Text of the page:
Like many British rockers of his generation, Ray Davies has a big crush on America. His love of blues, country, jazz, and a number of other genres helped him find his musical muse again during a trip to New Orleans in 2004. However, the famous city also gave him something else: a bullet wound in his leg.
It's been a few years since Ray Davies released an album of new material, but it looks like the wait for his next studio LP might soon be over -- and the future could even bring a few treats for long-suffering Kinks fans in the bargain.
The early '70s took their toll on quite a number of rock's biggest acts. The combination of artistic ambition, family life, the demands of stardom, increasing drug use and aging in a medium originally designed to celebrate youth resulted in many artists rethinking their career choice. For Ray Davies, all of these issues came to a head in July 1973, when he announced onstage that he was quitting the Kinks.
Although the Kinks have had plenty of success around the world during their long career, they have perpetually been saddled with the tag of being a "quintessentially English" band. In a new interview, frontman Ray Davies admitted that it's been a bit of a burden.
Ray Davies and the Kinks were so wildly creative in their time, they’re considered godfathers of punk, metal, Britpop, indie rock and more, thanks to the band's music. But the band's frontman is also a great storyteller. No less a songsmith than Pete Townshend has credited his o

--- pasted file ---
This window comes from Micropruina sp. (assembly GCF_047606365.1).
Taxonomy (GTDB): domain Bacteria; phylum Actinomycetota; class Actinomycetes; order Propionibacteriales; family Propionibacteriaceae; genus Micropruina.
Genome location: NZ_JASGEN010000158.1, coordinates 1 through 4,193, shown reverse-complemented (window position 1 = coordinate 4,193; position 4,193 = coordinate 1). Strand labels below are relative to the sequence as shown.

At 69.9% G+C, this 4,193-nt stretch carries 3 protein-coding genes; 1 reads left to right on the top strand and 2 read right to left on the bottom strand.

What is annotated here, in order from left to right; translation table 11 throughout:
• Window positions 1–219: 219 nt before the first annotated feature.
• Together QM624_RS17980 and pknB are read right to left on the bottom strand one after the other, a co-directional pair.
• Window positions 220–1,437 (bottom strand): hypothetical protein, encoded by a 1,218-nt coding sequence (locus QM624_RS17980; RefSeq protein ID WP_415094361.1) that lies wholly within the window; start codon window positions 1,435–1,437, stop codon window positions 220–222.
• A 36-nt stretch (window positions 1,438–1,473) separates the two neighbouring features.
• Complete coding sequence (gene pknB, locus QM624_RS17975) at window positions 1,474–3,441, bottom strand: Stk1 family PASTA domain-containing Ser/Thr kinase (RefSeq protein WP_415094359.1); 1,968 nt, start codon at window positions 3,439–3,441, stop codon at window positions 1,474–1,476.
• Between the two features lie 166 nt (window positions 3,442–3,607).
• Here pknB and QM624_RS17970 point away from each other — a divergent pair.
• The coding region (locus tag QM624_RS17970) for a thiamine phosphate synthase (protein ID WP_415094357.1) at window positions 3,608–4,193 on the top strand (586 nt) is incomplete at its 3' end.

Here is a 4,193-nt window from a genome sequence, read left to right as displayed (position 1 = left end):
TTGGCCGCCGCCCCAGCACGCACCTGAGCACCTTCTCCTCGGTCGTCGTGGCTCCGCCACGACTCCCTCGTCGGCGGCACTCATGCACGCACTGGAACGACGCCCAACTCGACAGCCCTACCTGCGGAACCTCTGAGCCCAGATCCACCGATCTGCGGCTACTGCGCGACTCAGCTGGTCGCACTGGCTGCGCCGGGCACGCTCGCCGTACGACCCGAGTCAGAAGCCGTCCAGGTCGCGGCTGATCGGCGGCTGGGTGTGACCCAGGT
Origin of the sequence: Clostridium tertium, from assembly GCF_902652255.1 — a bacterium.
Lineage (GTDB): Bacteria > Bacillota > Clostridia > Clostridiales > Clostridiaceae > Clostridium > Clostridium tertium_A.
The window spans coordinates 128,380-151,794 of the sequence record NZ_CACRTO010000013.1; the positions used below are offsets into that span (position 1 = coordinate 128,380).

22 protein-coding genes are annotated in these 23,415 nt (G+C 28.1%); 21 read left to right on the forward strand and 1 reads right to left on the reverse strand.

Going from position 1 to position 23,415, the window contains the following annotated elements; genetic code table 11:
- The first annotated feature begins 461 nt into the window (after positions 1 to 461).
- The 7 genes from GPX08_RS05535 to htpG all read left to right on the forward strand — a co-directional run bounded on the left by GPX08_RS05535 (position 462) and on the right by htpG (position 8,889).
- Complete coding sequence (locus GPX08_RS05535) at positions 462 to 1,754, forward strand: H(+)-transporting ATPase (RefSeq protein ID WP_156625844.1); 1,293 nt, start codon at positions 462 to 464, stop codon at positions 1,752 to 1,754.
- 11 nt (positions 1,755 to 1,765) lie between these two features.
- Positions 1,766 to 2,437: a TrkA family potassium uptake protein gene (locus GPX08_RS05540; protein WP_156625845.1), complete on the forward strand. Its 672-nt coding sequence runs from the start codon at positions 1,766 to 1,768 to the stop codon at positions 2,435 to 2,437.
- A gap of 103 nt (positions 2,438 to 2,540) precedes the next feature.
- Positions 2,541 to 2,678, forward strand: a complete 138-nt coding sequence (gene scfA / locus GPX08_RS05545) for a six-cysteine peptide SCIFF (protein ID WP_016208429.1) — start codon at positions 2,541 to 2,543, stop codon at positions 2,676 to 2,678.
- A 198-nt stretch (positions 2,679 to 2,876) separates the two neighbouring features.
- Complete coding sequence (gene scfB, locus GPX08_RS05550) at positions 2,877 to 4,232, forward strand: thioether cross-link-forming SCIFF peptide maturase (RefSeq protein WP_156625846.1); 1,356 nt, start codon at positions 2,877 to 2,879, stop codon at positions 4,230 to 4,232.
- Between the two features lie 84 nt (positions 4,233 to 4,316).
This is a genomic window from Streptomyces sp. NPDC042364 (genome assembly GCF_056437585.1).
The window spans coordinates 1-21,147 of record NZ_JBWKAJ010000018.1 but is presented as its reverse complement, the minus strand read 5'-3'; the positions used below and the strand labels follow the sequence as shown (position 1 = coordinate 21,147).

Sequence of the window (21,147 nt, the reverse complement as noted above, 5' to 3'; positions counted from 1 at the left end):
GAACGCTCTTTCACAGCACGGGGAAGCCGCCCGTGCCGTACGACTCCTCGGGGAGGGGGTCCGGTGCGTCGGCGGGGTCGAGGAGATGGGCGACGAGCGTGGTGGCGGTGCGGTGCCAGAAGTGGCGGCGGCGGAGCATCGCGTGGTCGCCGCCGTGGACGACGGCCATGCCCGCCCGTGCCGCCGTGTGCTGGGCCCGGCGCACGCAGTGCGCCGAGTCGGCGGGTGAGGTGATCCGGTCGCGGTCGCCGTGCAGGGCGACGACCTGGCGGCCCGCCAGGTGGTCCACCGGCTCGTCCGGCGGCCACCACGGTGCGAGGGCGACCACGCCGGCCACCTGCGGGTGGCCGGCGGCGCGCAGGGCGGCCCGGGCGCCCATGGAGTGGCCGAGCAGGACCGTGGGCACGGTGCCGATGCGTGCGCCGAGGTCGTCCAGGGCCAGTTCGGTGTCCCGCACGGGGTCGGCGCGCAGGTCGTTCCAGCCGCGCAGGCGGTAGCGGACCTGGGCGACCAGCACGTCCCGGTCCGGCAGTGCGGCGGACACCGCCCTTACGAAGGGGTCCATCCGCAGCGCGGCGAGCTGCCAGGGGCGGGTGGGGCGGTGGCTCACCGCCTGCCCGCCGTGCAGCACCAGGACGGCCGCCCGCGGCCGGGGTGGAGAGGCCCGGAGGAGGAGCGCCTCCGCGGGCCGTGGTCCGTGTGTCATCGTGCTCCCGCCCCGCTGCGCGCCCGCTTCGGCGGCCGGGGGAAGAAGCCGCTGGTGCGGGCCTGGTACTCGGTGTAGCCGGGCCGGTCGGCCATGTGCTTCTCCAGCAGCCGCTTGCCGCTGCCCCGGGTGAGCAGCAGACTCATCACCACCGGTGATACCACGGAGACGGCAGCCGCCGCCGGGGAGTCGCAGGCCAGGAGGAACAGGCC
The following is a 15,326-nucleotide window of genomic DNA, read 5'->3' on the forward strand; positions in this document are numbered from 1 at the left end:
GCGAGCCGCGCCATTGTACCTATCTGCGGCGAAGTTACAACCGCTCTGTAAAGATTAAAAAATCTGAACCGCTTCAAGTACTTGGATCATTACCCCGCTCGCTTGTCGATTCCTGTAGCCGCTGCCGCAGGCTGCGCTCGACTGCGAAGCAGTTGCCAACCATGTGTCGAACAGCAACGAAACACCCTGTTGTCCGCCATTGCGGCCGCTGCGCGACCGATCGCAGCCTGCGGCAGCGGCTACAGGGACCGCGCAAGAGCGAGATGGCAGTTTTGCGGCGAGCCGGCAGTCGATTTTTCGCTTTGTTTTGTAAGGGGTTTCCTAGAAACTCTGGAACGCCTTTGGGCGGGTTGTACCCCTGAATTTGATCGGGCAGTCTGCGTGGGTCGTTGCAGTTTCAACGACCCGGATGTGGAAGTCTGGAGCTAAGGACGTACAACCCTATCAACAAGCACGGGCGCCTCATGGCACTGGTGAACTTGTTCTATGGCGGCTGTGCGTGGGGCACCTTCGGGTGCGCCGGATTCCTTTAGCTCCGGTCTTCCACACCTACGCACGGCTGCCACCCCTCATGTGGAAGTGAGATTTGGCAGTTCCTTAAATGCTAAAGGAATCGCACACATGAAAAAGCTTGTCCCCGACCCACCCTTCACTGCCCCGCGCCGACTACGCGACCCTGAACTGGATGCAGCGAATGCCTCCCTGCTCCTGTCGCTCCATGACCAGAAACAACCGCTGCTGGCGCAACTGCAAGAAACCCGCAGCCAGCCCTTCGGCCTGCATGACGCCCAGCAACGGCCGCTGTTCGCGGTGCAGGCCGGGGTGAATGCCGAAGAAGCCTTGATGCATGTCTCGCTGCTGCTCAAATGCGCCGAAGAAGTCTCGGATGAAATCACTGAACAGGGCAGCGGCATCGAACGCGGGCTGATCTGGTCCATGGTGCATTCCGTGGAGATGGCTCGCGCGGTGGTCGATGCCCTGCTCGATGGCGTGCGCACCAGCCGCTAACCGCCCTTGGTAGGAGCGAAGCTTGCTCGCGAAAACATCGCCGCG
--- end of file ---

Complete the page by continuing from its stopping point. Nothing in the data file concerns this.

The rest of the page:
As we reported earlier, fans of the Who and the Kinks' Ray Davies were quite disappointed to find out they'd sat through two and a half hours of the pomp that was the 2012 London Olympics closing ceremony, only to be denied the chance to watch their heroes perform at the big event.
Friday evening (Dec. 16), Ray Davies, former frontman of the Kinks, made a special appearance at Coniston Institute in Cumbria, England, where production was underway for his new musical, 'Child's Play.'
Rock 'n' roll legend and Kinks main man Ray Davies delivered a nearly two-hour show to a sold out House Of Blues in Cleveland recently (Nov. 12), packing in a lot of hits and obscurities, all us Kinks "Kooks" were in heaven!
Having carved out a considerable legacy with the Kinks, Ray Davies is well aware that it’s the songs from that body of work that the concert goers are paying to see. He also says that we shouldn’t hold our breath for a reunion of the British legends, which, sadly, jives with what his brother Dave said recently as well.
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